Fort Qu'Appelle National Historic Site of Canada
Links and documents
Listed on the Canadian Register:
Statement of Significance
Description of Historic Place
Fort Qu’Appelle National Historic Site of Canada is situated in the town of Fort Qu’Appelle in southern Saskatchewan. This fort was originally a small trading post surrounded by a log palisade on the open prairie. The site, overlooking the Qu’Appelle River, is now located at the town’s northern perimeter on a grassy lot edged with trees. All that remains from the 19th-century Hudson’s Bay Company trading post is one original building that now houses a museum. A 20th-century addition has allowed for expansion. An HSMBC plaque is also located on the site. Official recognition refers to a polygon bounded by Hudson Avenue, Broadway Street, Company Avenue and 3rd Street in the town of Fort Qu’Appelle, Saskatchewan.
Fort Qu’Appelle was designated a national historic site of Canada in 1953 because of:
- its role as a main fur trade depot for the latter half of the 19th century.
Fort Qu’Appelle, a trading post just south of the Qu’Appelle River in southern Saskatchewan, was established in 1864 by the Hudson’s Bay Company (HBC) at the centre of a network of trails. Although numerous HBC posts had used the name ‘Fort Qu’Appelle’ since the early 1800s, the post established in 1864 was a major provision post for the southern Prairies. The post was forced to close after approximately eight years of operation due to the diminishing bison population. The post would form the basis for the town of Fort Qu’Appelle, Saskatchewan. The fort was also the site of the negotiations for Indian Treaty No. 4 in 1874 and served as a temporary camp of the Canadian Militia of General Middleton’s command during the 1885 Rebellion.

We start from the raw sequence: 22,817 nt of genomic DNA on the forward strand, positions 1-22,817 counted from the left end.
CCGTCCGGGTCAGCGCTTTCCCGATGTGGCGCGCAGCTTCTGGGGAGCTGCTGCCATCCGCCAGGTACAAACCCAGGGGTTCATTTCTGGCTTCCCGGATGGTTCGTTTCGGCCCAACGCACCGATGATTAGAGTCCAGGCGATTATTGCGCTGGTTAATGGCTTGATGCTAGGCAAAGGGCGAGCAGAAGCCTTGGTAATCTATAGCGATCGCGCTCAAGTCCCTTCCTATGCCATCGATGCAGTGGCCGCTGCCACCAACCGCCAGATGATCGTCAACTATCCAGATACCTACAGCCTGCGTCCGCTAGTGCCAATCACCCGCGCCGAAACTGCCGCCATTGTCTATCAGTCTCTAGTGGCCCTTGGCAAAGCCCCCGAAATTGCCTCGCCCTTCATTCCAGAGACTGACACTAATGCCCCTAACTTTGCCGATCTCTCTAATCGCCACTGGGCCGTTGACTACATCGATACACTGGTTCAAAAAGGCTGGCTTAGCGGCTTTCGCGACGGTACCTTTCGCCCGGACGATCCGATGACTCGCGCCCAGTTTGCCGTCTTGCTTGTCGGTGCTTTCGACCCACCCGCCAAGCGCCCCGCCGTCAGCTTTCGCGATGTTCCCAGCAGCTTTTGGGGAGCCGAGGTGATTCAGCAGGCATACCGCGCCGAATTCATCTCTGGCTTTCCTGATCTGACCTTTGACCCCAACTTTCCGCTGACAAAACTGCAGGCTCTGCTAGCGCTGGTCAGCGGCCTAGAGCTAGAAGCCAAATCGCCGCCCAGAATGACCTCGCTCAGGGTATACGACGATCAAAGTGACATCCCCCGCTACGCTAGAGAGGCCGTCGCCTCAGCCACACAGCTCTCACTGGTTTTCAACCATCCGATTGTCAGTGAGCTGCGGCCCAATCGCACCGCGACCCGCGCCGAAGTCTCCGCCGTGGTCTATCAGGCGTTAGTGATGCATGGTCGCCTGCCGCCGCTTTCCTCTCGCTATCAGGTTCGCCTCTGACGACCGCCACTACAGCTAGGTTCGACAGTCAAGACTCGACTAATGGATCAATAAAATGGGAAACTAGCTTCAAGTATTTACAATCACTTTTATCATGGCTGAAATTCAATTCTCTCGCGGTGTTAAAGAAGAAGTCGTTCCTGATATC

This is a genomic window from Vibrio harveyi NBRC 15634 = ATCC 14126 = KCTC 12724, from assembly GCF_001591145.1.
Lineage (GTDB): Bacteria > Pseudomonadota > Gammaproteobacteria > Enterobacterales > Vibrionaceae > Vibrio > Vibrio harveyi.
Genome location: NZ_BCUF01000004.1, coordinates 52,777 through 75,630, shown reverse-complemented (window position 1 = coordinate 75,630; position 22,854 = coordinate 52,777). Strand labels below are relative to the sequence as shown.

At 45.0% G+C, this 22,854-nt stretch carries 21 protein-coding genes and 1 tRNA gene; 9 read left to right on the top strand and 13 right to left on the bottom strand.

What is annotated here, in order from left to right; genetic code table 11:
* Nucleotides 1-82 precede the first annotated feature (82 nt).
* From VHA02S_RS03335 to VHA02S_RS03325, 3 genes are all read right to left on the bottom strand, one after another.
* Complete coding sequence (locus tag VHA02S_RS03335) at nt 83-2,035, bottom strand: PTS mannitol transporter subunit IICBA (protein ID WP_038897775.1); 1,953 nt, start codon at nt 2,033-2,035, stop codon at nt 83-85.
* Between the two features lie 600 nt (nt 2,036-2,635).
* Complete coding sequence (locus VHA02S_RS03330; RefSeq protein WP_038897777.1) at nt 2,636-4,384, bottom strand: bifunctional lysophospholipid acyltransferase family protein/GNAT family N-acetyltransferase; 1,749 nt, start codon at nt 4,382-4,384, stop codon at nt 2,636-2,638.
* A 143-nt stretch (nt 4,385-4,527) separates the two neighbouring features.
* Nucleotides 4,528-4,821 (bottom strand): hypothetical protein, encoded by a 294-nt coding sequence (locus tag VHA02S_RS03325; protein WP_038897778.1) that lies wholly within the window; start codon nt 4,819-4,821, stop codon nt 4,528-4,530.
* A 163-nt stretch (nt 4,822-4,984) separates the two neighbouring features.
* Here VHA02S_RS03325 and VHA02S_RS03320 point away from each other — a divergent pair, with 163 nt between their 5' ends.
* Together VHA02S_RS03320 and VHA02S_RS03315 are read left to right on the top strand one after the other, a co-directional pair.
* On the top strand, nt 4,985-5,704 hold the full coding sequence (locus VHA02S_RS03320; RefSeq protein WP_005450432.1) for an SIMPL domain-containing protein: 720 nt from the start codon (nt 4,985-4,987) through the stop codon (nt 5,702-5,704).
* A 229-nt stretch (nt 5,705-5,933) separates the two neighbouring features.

Key features contributing to the heritage value of this site include: - its strategic location near the Qu’Appelle River’s southern bank in southern Saskatchewan; - the one remaining building of the HBC trading post established in 1864, its original massing, and materials; - the integrity of any surviving archaeological remains, features and artefacts from the fort’s period of occupation in their original placement and extent, including the in situ vestiges of structural remains; - the viewscapes to and from the site and the immediate surroundings that facilitate its recognition as an important trading post.
Government of Canada
Historic Sites and Monuments Act
National Historic Site of Canada
1864/01/01 to 1897/01/01
1874/01/01 to 1874/01/01
1885/01/01 to 1885/01/01
Theme - Category and Type
Function - Category and Type
- Commerce / Commercial Services
- Trading Post
Architect / Designer
Location of Supporting Documentation
National Historic Sites Directorate, Documentation Centre, 5th Floor, Room 89, 25 Eddy Street, Gatineau, Quebec
Cross-Reference to Collection